Amoeblog

A London Sumting

Posted by Mike Battaglia, May 2, 2007 12:49am | Post a Comment



London's stalwart pirate radio underground has been an essential tool for the growth of electronic dance music since the mid-80's, specifically Acid House, Breakbeat Hardcore, Jungle/Drum'n'Bass, Ragga and now Grime/Dubstep. It provides, free of charge to the listening public, a wealth of brand new music, often produced right in their own neighborhoods, that mainstream radio either can't or won't play (although that's changed greatly in recent years), as well as offering a community rallying point culturally. There are a few perspectives of pirate radio, one from The Powers That Be concerning "theft" of the airwaves and another that's more about the music. Here's a local news item from the early 90's with the "official" message:



Another London news clip, this one from 1994, the early days of Jungle, with squareness in full effect:




There's a sense of mystery surrounding pirate radio that lies in its clandestine nature - both musically as well as physically. Jungle and Ragga both got very little attention from the mainstream during their inception periods but flourished through the pirates via dedicated DJ's and promoters, some of whom turned their popularity into lasting careers in radio, with a few stations actually going legit. Throughout the "Second Summer of Love", as the heady Acid House-drenched summer of 1988 is often called, pirate radio was the beacon in the night, guiding clubland refugees to the nonstop party. This UK documentary from '94 shows a bit more of a balanced viewpoint, particularly showing the establishment's skewered views in stark light. Check the intro for a track that tweaks a sample from the news clip above!

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New Music Tech:

Posted by Mike Battaglia, May 1, 2007 09:16pm | Post a Comment



Reactable is a new music-making interface coming out of Barcelona that I've been wanting to feature in this blog before I knew I'd be writing it - it was part of my pitch, actually. Now that It's been Boing-Boing-ed I feel I should probably get this post out about it considering it's quite of-the-minute, about which I'll get to later.

Reactable:



While it's been around for a couple of years now, folks are only starting to catch on. Thanks to this past weekend, I'm guessing A LOT more people will be exposed in the near future. This video above is the first exposure I had to the technology, and I was pretty mesmerized. WTF was going on here? One initial observation is that it's like a modular synth that you literally build as you use it, which turned out to be partially correct. The Reactable was developed by Sergi Jordà, Martin Kaltenbrunner, Günter Geiger, and Marcos Alonso of the Music Technology Group at Pompeu Fabra University in Barcelona. These demo videos are fairly self-explanatory, especially after multiple viewings, so I don't think that not having a base knowledge of synthesis or electonic music-making is necessarily a hindrance to appreciating or enjoying Reactable.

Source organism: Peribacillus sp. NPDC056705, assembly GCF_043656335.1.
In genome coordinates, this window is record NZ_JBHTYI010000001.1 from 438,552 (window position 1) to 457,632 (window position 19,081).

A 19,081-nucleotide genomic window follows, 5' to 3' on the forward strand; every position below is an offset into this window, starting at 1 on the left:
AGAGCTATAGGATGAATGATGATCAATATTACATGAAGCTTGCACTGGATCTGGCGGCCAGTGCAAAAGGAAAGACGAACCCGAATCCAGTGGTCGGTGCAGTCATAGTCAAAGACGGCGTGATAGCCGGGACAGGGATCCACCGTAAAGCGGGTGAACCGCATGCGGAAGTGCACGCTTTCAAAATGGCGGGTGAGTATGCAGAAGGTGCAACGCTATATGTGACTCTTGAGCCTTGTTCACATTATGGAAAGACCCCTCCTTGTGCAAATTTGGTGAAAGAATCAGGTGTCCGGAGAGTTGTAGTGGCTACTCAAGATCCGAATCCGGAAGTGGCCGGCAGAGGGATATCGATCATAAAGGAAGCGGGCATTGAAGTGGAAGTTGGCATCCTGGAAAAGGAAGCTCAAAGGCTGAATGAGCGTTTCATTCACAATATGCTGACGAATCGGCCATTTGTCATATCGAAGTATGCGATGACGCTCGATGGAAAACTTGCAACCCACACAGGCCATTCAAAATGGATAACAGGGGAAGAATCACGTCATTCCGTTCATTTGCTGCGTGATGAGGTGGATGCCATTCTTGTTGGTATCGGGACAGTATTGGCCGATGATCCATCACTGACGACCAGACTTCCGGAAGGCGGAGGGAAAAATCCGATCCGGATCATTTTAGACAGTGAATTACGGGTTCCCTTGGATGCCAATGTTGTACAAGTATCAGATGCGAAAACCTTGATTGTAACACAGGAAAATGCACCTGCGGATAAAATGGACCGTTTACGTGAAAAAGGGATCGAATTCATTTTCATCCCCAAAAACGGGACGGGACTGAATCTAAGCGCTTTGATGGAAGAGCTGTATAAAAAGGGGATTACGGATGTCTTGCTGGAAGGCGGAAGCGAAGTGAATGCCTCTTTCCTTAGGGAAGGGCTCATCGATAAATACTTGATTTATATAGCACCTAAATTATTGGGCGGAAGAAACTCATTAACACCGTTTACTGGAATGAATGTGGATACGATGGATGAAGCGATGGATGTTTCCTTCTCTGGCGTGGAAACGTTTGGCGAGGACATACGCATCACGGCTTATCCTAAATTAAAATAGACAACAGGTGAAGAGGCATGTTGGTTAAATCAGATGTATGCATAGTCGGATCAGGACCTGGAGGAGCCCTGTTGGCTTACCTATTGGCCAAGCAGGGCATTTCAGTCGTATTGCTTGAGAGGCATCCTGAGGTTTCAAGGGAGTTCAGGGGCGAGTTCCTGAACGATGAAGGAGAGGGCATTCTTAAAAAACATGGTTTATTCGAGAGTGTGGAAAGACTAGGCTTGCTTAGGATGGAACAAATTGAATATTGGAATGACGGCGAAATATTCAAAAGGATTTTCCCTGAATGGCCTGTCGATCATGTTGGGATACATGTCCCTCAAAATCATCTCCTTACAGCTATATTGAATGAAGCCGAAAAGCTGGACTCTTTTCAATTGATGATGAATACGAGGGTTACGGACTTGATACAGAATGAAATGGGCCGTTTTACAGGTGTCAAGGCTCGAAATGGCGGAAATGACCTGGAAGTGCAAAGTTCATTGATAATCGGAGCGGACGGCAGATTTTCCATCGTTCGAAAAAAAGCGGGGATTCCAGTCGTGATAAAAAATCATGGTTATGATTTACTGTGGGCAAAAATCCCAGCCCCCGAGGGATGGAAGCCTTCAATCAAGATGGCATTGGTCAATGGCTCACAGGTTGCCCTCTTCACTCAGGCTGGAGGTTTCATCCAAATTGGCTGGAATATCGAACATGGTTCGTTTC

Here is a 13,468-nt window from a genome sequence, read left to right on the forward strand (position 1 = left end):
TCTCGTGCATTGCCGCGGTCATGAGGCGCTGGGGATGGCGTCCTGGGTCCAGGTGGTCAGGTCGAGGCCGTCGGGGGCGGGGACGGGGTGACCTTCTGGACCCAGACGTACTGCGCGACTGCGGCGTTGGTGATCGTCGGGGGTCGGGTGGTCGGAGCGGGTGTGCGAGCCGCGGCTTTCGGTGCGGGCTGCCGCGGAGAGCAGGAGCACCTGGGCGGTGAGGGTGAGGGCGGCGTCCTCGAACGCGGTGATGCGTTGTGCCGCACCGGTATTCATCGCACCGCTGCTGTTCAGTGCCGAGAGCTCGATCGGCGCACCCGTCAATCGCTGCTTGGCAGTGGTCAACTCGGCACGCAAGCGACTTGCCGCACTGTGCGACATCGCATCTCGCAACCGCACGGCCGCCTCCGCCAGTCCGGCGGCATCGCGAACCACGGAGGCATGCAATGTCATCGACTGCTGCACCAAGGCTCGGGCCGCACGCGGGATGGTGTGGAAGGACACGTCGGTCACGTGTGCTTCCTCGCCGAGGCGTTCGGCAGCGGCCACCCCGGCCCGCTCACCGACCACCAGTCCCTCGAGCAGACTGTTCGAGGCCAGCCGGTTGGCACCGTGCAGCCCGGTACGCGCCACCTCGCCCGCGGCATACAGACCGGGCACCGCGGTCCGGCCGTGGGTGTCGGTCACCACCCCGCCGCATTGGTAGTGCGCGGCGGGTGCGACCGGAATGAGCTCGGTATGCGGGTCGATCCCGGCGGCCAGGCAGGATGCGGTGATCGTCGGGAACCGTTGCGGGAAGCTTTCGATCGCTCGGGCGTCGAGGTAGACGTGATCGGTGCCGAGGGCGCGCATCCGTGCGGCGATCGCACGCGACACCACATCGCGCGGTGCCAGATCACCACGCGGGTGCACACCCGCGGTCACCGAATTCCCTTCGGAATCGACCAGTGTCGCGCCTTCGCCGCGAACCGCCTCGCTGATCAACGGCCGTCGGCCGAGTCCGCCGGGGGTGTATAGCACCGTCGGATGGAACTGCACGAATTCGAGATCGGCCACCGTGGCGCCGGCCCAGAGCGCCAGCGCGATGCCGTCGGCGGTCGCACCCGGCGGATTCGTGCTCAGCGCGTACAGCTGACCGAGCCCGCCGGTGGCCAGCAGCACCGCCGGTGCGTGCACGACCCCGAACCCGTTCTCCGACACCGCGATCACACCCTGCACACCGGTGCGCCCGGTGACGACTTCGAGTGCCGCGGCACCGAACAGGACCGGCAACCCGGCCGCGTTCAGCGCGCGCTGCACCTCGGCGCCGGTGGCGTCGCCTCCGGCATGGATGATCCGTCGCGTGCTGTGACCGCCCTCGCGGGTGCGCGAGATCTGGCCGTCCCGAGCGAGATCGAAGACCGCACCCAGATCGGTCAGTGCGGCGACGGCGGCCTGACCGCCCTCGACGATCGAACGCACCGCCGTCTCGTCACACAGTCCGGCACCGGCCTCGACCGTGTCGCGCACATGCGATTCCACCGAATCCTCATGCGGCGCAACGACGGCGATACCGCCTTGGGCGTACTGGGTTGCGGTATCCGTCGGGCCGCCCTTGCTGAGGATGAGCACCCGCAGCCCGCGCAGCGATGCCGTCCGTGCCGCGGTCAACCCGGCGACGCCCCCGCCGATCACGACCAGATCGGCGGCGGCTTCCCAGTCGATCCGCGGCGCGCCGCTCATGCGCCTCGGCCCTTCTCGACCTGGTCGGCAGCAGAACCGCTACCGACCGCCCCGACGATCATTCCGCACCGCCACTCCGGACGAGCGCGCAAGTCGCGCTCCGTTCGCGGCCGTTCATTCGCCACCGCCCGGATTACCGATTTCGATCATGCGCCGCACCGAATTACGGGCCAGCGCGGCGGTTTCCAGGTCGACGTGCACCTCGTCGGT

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It's a Definite Slice: Heartworn Highways

Posted by Miss Ess, May 1, 2007 07:17pm | Post a Comment
This weekend I re-watched a favorite of mine, Heartworn Highways. It's a documtownes van zandt heartworn highwaysentary about the Austin Music Scene in the 1970s. It came out on DVD only a couple of years ago and the DVD comes with over an hour of extras, all of which are well worthwhile. 

My favorite parts of the movie all involve Mr. Townes Van Zandt.  Van Zandt was a folk singer from Texas who wrote some of (as far as I am concerned) the finest songs around. He was also a total character, a total alcoholic/addict and a total genius. I am sure I will devote some other blog to the life and times of TVZ, but for now, you should check out his song, "Waitin' Around to Die" as performed in Heartworn Highways:


It's pretty heartbreaking for me, with Townes' blacksmith neighbor Uncle Seymour Washington crumpling and crying just listening to Townes' song. The film is mainly made up of moments that feel close at least to something authentic and real, and this performance is really the pinnacle moment of the film for me.

Townes is also shown in the film hanging out near his trailer with the essentials: his gun, his dogs, his whiskey and his girl Cindy. Good times.